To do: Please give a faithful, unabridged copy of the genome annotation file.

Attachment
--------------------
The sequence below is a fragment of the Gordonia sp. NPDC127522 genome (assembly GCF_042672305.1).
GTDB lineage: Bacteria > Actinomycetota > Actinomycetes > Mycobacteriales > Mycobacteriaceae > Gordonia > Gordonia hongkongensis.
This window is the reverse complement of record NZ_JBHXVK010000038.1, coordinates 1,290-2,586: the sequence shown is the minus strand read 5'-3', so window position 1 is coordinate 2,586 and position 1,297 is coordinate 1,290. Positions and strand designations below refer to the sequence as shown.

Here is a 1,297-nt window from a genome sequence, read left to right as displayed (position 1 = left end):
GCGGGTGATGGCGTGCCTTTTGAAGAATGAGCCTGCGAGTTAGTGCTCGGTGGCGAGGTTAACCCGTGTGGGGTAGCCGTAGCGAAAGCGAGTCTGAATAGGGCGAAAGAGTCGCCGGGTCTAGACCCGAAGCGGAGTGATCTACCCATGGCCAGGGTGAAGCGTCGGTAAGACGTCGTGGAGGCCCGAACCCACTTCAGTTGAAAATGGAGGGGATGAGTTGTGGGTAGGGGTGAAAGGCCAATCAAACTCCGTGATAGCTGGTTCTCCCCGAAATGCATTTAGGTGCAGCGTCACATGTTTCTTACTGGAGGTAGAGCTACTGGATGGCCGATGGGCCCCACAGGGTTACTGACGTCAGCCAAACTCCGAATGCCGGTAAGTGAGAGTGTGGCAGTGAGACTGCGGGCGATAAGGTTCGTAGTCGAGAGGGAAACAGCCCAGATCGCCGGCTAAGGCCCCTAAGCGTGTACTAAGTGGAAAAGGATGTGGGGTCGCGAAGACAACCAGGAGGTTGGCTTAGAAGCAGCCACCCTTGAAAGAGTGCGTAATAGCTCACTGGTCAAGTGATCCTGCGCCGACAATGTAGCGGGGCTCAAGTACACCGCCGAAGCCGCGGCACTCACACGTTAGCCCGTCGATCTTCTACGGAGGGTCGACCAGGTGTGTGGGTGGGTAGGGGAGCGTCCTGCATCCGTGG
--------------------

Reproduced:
The sequence below is a fragment of the Gordonia sp. NPDC127522 genome (assembly GCF_042672305.1).
GTDB lineage: Bacteria > Actinomycetota > Actinomycetes > Mycobacteriales > Mycobacteriaceae > Gordonia > Gordonia hongkongensis.
This window is the reverse complement of record NZ_JBHXVK010000038.1, coordinates 1,290-2,586: the sequence shown is the minus strand read 5'-3', so window position 1 is coordinate 2,586 and position 1,297 is coordinate 1,290. Positions and strand designations below refer to the sequence as shown.

Here is a 1,297-nt window from a genome sequence, read left to right as displayed (position 1 = left end):
GCGGGTGATGGCGTGCCTTTTGAAGAATGAGCCTGCGAGTTAGTGCTCGGTGGCGAGGTTAACCCGTGTGGGGTAGCCGTAGCGAAAGCGAGTCTGAATAGGGCGAAAGAGTCGCCGGGTCTAGACCCGAAGCGGAGTGATCTACCCATGGCCAGGGTGAAGCGTCGGTAAGACGTCGTGGAGGCCCGAACCCACTTCAGTTGAAAATGGAGGGGATGAGTTGTGGGTAGGGGTGAAAGGCCAATCAAACTCCGTGATAGCTGGTTCTCCCCGAAATGCATTTAGGTGCAGCGTCACATGTTTCTTACTGGAGGTAGAGCTACTGGATGGCCGATGGGCCCCACAGGGTTACTGACGTCAGCCAAACTCCGAATGCCGGTAAGTGAGAGTGTGGCAGTGAGACTGCGGGCGATAAGGTTCGTAGTCGAGAGGGAAACAGCCCAGATCGCCGGCTAAGGCCCCTAAGCGTGTACTAAGTGGAAAAGGATGTGGGGTCGCGAAGACAACCAGGAGGTTGGCTTAGAAGCAGCCACCCTTGAAAGAGTGCGTAATAGCTCACTGGTCAAGTGATCCTGCGCCGACAATGTAGCGGGGCTCAAGTACACCGCCGAAGCCGCGGCACTCACACGTTAGCCCGTCGATCTTCTACGGAGGGTCGACCAGGTGTGTGGGTGGGTAGGGGAGCGTCCTGCATCCGTGG